Sarah Silverman
We Are Miracles
HBO

By Josh Bell

Sarah Silverman’s new HBO special We Are Miracles opens with the comedian outside the club where she’s about to perform. A car full of presumed gangbangers stops to chat her up. They mock her for performing in the tiny side room at L.A.’s Largo, which seats just 39 people, and Silverman responds with faux-indignation, “It’s intimate, fuckface!”

we are miracles

That opening sketch, with its juxtaposition of vulgarity and vulnerability, sets the tone for the rest of the special, which finds Silverman unleashing plenty of obscenities but also pausing to examine their meaning, and confounding audience expectations by delving into some serious personal material.

One of the main byproducts of the tiny venue is that almost every individual laugh can be heard, and there are plenty of moments when the audience’s hesitation is palpable as Silverman starts in on what appears to be a serious topic. About half the time, she turns that into a joke, but it’s almost more thrilling when she doesn’t, to see her evolution from delivering a series of self-consciously shocking punchlines to actually revealing something real about herself.

We Are Miracles is still very funny, and Silverman is still a master at tossing off jokes that combine profanity (“Don’t forget, God can see you masturbating”) with shocking transgressions (“But don’t stop; he’s almost there”), followed immediately by negating those same transgressions (“Just kidding. There is no God”). The level of complexity in just that single joke is enough to induce epistemological whiplash, and it represents one of the special’s shallower moments.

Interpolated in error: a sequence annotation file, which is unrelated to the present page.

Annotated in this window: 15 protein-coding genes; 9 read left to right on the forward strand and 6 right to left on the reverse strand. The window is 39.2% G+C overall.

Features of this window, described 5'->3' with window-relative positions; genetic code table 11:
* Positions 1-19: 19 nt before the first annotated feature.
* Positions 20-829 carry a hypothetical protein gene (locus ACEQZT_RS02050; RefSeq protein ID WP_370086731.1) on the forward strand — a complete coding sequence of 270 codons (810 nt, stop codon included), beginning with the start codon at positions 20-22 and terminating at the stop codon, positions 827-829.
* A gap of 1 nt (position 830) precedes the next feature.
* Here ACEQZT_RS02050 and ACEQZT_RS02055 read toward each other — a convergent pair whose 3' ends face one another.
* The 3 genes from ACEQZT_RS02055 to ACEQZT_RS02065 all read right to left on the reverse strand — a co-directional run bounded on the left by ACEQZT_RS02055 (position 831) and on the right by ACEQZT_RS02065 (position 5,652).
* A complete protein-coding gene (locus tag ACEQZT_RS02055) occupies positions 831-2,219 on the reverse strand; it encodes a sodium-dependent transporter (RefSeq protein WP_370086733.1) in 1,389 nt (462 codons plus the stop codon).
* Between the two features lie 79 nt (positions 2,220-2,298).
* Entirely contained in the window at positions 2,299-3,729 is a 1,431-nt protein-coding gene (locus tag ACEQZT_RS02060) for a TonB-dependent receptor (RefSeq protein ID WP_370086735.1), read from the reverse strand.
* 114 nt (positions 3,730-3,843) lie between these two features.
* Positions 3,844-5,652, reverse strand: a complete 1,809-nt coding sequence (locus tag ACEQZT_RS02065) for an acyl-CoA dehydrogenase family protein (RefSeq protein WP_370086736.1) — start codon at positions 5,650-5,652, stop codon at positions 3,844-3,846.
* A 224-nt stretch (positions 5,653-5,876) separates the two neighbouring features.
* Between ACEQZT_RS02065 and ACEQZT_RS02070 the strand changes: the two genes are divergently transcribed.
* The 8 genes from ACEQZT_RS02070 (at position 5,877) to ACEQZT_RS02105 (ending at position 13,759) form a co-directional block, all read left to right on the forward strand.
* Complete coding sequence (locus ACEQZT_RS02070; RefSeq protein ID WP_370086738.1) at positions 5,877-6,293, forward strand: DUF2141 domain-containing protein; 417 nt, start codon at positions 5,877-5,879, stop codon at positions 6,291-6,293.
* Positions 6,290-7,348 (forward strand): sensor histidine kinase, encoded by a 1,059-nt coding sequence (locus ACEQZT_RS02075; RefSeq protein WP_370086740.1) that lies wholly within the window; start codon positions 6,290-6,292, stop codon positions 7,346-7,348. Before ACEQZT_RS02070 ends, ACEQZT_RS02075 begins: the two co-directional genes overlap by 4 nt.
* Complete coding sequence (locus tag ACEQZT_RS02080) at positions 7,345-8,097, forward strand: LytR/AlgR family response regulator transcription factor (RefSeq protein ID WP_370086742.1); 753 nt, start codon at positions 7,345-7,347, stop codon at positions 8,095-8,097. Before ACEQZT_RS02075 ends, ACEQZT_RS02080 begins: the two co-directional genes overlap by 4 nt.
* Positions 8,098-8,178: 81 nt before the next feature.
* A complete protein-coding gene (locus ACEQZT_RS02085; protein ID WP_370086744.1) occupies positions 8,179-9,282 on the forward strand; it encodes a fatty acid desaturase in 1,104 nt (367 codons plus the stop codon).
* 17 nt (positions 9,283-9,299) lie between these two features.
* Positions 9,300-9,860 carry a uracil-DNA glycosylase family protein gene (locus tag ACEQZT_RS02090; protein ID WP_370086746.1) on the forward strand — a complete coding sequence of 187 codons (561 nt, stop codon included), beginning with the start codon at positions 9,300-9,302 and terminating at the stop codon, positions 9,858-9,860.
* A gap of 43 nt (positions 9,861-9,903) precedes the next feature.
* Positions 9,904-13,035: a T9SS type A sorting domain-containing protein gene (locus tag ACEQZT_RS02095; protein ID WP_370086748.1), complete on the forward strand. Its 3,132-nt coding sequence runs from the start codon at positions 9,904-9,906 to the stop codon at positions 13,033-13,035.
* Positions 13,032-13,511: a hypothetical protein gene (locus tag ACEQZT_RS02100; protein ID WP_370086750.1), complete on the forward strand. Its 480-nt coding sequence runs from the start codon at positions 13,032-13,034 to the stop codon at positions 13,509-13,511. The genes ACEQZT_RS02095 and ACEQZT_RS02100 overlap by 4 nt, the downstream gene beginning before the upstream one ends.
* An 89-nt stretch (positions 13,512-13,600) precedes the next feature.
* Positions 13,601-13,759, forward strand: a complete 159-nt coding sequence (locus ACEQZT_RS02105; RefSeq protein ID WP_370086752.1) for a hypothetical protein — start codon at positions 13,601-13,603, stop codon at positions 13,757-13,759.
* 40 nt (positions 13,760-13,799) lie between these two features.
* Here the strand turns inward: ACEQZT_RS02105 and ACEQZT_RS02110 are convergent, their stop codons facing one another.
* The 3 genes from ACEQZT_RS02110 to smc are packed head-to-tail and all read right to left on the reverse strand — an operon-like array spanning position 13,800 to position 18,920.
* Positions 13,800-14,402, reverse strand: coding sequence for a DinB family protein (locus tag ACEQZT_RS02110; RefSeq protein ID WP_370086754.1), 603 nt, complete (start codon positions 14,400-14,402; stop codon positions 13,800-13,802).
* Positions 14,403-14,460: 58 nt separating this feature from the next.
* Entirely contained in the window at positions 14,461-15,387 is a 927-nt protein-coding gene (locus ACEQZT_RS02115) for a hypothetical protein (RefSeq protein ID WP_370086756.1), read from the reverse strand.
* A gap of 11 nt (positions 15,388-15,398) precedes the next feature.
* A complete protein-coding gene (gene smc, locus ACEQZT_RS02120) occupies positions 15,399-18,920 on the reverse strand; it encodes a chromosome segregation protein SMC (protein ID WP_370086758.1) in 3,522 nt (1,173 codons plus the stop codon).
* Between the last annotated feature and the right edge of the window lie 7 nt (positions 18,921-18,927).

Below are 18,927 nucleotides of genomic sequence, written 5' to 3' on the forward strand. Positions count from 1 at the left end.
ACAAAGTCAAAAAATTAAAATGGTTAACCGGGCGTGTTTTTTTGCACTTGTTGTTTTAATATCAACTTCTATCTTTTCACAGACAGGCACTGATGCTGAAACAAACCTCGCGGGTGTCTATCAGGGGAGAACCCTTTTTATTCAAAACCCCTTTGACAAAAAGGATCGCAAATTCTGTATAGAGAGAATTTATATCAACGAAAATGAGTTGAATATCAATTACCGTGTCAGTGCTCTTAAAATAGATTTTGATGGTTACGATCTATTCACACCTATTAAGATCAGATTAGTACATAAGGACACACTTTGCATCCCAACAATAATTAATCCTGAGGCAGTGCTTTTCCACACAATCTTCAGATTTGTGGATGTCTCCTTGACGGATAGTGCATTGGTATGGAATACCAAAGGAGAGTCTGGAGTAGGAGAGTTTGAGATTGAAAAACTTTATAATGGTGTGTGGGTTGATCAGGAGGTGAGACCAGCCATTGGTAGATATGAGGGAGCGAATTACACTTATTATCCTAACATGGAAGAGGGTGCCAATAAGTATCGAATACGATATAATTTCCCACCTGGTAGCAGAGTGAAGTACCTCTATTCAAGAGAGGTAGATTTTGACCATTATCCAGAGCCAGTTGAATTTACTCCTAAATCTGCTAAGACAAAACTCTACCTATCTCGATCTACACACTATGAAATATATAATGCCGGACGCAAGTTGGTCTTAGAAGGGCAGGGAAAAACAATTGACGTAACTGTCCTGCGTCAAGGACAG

Elsewhere, Silverman spends significant amounts of time talking about her childhood, telling one particularly heartbreaking story about her sister’s need to be loved that wouldn’t be out of place in an autobiographical one-woman show. As expected, she talks frankly and hilariously about sex, but she also pauses frequently to reflect on how and why she says the things that she does. The deconstruction of a joke that “9/11 widows give great handjobs” lasts far longer than the joke itself, and is both funnier and far more revealing (it also manages to keep the audience consistently off-balance).

Over and over, Silverman barrels right into a seemingly shocking and offensive topic (“I need more rape jokes”), only to immediately backtrack and make her audience question why that topic is shocking and offensive. She gets a laugh out of the initial joke, and then she earns even more laughs from unpacking its absurdity. Her breakdown of why rape jokes are popular is completely unapologetic, yet still manages to turn the privileged arrogance of male comics who tell such jokes into the object of ridicule. Daniel Tosh wouldn’t know what hit him.

There are occasional missteps, most notably when Silverman gets overtly political (with some weak jabs at Republicans), but overall We Are Miracles is remarkably self-assured and powerful. It demonstrates Silverman’s depth as a performer while proving that she hasn’t lost any of the caustic edge that first made people take notice of her. It’s intimate, fuckface.

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One Response

  1. Chris Scott says:

    She is probably hard to hang out with

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